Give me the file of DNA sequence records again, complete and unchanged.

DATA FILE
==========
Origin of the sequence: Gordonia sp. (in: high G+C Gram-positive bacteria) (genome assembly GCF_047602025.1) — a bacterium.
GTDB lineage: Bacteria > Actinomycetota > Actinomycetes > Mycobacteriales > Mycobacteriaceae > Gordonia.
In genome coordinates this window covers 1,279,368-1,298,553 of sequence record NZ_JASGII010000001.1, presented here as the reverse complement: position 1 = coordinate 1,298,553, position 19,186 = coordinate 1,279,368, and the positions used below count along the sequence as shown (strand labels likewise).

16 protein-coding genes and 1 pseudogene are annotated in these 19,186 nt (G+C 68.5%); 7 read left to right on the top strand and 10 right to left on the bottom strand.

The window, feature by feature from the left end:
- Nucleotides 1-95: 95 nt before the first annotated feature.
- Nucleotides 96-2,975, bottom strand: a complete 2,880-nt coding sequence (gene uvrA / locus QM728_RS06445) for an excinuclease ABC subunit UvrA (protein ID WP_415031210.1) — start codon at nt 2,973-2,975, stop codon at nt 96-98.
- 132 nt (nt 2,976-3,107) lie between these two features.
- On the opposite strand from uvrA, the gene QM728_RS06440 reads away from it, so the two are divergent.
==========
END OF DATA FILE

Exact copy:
Origin of the sequence: Gordonia sp. (in: high G+C Gram-positive bacteria) (genome assembly GCF_047602025.1) — a bacterium.
GTDB lineage: Bacteria > Actinomycetota > Actinomycetes > Mycobacteriales > Mycobacteriaceae > Gordonia.
In genome coordinates this window covers 1,279,368-1,298,553 of sequence record NZ_JASGII010000001.1, presented here as the reverse complement: position 1 = coordinate 1,298,553, position 19,186 = coordinate 1,279,368, and the positions used below count along the sequence as shown (strand labels likewise).

16 protein-coding genes and 1 pseudogene are annotated in these 19,186 nt (G+C 68.5%); 7 read left to right on the top strand and 10 right to left on the bottom strand.

The window, feature by feature from the left end:
- Nucleotides 1-95: 95 nt before the first annotated feature.
- Nucleotides 96-2,975, bottom strand: a complete 2,880-nt coding sequence (gene uvrA / locus QM728_RS06445) for an excinuclease ABC subunit UvrA (protein ID WP_415031210.1) — start codon at nt 2,973-2,975, stop codon at nt 96-98.
- 132 nt (nt 2,976-3,107) lie between these two features.
- On the opposite strand from uvrA, the gene QM728_RS06440 reads away from it, so the two are divergent.